The defining youthful event of my generation was the war in Vietnam. For those of us who objected to that war, the horror of guns and bombs and pointless death became a cause celebré, a rallying point that captured the vitality of being eighteen and combined it with political activism and various forms of resistance.
After forcing one President from office and the election of another who later resigned in disgrace, that terrible war finally ended, but we’re still paying a painful price for it: homeless traumatized vets and vets fighting off cancer from Agent Orange exposure, a ramped-up military budget sucking the life out of America’s revenues, and millions of Southeast Asians coping with psychological and emotional trauma, physical illness, and first-hand exposure to death.
Now, for the first time in several generations, America’s youth have once again awakened to the horror of guns and death. Tragically, the same sort of automatic weapon used with such lethal efficiency in Vietnam has returned to America’s shores and been turned against its own citizens. In what’s become a mass-killing contest, automatic weapons kill the innocent in ever rising numbers, while members of congress sit on their hands and intone the virtues of the Second Amendment. With origins in the slave-hunting militias of the southern states, the language of the Second Amendment was negotiated to allow those states to recapture and punish slaves who escaped or resisted. Now America’s children are resisting.
Once again, the resistance of America’s youth is being directed towards Washington, DC, where despite the mass-killings and domestic terrorists who use automated assault weapons, congress and the White House essentially do nothing, and by inaction fuel the killing ambitions of the gun-happy fringe of society. Attempting to understand the psychology of such killers is a waste of time; motive is the least of it. The Vietnam disaster proved that motive is no excuse except in the rarest of cases; the fact is when state policy enables psychopathology, death is the result.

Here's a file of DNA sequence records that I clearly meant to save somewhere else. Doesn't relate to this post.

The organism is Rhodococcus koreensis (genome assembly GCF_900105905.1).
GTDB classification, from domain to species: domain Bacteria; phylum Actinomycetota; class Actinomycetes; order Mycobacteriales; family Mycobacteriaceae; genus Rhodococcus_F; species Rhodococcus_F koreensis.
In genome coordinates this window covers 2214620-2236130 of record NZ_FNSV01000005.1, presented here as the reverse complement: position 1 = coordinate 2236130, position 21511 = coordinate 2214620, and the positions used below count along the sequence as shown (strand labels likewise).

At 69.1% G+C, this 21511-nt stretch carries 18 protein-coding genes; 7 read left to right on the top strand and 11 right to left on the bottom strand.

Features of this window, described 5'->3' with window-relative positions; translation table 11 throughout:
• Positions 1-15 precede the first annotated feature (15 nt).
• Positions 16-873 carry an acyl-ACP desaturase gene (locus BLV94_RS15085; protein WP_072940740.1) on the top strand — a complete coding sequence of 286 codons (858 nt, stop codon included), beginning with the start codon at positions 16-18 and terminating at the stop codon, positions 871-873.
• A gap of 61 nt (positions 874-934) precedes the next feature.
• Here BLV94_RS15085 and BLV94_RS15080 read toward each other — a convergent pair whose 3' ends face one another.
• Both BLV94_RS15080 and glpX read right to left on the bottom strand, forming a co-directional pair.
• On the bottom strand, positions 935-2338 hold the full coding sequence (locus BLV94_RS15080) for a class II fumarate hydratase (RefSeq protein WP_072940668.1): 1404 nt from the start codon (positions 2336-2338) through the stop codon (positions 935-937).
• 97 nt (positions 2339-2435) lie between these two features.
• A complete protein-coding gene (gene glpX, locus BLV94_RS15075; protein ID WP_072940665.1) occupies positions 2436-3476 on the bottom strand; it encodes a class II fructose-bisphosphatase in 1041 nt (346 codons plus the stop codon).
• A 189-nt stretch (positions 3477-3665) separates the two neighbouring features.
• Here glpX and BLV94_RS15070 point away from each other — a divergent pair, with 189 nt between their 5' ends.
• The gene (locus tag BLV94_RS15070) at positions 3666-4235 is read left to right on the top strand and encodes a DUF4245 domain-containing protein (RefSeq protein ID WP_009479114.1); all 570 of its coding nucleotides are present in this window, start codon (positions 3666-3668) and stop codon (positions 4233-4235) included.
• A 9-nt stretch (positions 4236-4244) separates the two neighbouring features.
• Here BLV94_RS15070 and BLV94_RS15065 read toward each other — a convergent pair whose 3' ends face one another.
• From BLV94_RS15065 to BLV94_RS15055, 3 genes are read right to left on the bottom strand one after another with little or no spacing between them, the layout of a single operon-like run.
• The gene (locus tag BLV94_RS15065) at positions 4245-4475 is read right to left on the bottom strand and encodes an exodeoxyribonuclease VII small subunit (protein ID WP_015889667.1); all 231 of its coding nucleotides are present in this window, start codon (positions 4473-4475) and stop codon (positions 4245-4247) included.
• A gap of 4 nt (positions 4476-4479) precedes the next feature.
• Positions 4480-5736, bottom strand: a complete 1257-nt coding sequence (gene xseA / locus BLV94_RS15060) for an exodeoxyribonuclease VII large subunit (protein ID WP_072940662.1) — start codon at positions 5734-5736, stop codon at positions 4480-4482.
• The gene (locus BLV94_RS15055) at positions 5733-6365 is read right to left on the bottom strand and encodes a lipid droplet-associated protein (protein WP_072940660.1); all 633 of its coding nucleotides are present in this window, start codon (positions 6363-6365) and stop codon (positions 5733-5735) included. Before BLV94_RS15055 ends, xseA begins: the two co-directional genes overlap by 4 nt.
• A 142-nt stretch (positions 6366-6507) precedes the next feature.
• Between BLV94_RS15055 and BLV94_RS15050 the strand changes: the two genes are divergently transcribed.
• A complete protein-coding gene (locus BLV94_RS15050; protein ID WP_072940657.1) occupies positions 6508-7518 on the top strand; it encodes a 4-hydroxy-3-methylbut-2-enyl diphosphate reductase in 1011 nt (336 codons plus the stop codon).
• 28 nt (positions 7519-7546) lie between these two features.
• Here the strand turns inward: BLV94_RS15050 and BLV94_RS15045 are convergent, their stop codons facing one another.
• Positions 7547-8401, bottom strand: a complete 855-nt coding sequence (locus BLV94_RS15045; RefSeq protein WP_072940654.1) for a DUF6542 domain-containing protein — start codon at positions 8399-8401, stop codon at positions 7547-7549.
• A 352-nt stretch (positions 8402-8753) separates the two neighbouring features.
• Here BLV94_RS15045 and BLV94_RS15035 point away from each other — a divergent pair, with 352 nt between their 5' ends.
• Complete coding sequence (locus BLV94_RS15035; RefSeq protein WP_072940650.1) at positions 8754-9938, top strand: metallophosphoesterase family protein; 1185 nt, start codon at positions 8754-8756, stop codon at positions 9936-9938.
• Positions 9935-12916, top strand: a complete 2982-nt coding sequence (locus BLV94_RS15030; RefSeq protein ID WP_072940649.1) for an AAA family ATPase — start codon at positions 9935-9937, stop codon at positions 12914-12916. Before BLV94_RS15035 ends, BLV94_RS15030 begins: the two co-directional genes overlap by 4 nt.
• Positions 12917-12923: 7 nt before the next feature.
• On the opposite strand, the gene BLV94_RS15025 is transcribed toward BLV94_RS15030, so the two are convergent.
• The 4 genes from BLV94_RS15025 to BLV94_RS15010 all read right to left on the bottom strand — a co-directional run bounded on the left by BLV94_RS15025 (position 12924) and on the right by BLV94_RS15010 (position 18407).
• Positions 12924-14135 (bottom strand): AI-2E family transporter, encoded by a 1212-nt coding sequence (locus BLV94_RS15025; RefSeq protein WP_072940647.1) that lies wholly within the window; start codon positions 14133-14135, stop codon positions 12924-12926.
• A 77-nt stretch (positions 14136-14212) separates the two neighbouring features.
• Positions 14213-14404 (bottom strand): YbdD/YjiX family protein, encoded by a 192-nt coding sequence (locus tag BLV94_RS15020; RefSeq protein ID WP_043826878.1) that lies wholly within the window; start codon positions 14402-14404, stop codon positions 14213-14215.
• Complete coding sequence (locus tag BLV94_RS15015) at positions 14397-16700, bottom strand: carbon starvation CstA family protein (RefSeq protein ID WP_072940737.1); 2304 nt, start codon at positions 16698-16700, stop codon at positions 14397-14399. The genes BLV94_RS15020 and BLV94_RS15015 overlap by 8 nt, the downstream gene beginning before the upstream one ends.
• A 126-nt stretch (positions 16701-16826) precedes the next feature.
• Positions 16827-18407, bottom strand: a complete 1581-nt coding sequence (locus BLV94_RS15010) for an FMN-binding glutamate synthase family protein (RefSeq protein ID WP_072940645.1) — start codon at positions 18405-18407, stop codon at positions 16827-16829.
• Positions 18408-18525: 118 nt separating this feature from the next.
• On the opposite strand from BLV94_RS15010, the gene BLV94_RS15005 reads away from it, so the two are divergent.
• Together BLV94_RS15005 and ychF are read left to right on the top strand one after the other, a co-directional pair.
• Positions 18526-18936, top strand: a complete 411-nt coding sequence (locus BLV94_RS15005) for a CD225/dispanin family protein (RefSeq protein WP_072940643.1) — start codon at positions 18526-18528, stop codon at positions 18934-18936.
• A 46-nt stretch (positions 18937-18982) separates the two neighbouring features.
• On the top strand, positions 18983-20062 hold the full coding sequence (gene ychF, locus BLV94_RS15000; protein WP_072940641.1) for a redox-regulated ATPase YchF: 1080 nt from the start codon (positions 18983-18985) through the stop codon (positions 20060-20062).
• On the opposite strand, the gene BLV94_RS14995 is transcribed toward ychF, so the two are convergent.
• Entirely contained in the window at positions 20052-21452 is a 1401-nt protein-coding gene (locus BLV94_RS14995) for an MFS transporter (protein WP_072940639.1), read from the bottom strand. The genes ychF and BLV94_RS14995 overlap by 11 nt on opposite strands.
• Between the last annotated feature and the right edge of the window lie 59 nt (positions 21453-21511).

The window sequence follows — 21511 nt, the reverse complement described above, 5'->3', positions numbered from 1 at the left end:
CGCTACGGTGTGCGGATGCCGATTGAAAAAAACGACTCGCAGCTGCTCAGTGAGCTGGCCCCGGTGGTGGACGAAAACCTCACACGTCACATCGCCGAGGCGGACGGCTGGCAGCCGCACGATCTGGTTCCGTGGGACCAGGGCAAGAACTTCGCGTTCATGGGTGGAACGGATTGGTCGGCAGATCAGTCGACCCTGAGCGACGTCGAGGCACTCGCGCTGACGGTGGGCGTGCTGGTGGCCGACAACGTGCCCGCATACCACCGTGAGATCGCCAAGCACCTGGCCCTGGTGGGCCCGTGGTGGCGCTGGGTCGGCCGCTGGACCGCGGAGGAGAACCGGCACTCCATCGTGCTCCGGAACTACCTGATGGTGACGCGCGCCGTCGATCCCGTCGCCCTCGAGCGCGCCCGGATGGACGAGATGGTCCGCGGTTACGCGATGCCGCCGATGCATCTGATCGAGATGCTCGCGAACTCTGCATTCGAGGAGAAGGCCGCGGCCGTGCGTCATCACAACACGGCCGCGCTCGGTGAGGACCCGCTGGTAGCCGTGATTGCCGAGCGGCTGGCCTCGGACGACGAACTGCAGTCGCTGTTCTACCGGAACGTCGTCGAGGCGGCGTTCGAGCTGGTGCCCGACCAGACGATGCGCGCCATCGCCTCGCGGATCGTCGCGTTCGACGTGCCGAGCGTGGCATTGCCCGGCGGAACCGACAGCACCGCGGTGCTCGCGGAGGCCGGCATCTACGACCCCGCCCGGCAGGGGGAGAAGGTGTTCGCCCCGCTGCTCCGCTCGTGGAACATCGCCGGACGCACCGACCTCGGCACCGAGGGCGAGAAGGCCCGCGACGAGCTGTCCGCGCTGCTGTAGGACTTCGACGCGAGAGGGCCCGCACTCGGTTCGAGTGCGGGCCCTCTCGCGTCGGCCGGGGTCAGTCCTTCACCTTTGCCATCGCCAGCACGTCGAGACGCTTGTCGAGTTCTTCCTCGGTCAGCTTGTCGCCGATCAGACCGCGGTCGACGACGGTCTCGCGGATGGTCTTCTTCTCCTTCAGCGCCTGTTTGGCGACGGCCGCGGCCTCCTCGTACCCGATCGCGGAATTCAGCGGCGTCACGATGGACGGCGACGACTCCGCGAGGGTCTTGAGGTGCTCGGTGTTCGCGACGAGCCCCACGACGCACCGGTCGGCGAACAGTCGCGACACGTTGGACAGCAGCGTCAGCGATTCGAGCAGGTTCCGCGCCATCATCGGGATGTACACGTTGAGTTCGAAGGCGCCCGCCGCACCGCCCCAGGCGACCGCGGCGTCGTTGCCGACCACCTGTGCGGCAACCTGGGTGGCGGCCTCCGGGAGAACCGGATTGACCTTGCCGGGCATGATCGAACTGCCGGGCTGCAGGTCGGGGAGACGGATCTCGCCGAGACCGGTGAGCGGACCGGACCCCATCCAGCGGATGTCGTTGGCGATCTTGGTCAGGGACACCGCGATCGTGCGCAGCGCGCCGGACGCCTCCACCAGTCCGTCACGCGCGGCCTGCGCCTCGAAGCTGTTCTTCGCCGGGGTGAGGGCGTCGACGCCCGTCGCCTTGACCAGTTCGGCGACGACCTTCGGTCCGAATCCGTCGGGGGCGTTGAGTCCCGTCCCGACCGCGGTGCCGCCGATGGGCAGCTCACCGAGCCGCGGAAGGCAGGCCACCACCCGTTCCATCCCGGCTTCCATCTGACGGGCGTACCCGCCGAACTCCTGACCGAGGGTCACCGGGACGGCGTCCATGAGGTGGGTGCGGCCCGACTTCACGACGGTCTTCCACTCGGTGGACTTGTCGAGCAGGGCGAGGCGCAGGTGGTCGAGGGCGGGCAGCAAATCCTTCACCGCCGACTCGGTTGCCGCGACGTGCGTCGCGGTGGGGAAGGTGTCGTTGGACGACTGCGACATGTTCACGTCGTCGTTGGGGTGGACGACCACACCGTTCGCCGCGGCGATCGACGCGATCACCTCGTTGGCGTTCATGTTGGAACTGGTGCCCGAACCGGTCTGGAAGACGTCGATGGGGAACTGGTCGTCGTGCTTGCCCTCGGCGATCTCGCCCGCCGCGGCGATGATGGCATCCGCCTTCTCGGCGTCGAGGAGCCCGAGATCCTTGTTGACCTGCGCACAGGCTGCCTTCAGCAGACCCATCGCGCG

Make no mistake about this; the Supreme Court, congress and the President–all three branches of government–are complicit in mass murder. Though they hide behind the edifice of the Constitution, that does not and cannot excuse their moral and actual complicity in America’s growing epidemic of gun violence. Just as Defense Secretary during the war in Vietnam Robert McNamara later conceded, the United States had committed war crimes in that war, so too are all three branches of government committing crimes against humanity by passively doing nothing to prohibit the easy availability of weapons of war to the homicidal.
In his book “A Terrible Love of War” psychologist James Hillman explored America’s gun fetish. Sigmund Freud, he points out, was inclined to elevate a “death wish” to psychological primacy. Carl Jung attempted to understand the dark side of human behavior through examining persistent archetypes like Ares, the Greek god of war. But as interesting as such explorations can be, the fact remains that if even one one-hundred-thousandth of our population–a mere 3,000 people–are unhinged enough to kill children with an AR-15, that’s too many. Such weapons are the choice not of the powerful but the fearful. They have no place in our modern society.
To the millions of American youth who are rising to the challenge of gun violence, I say, “thank you.”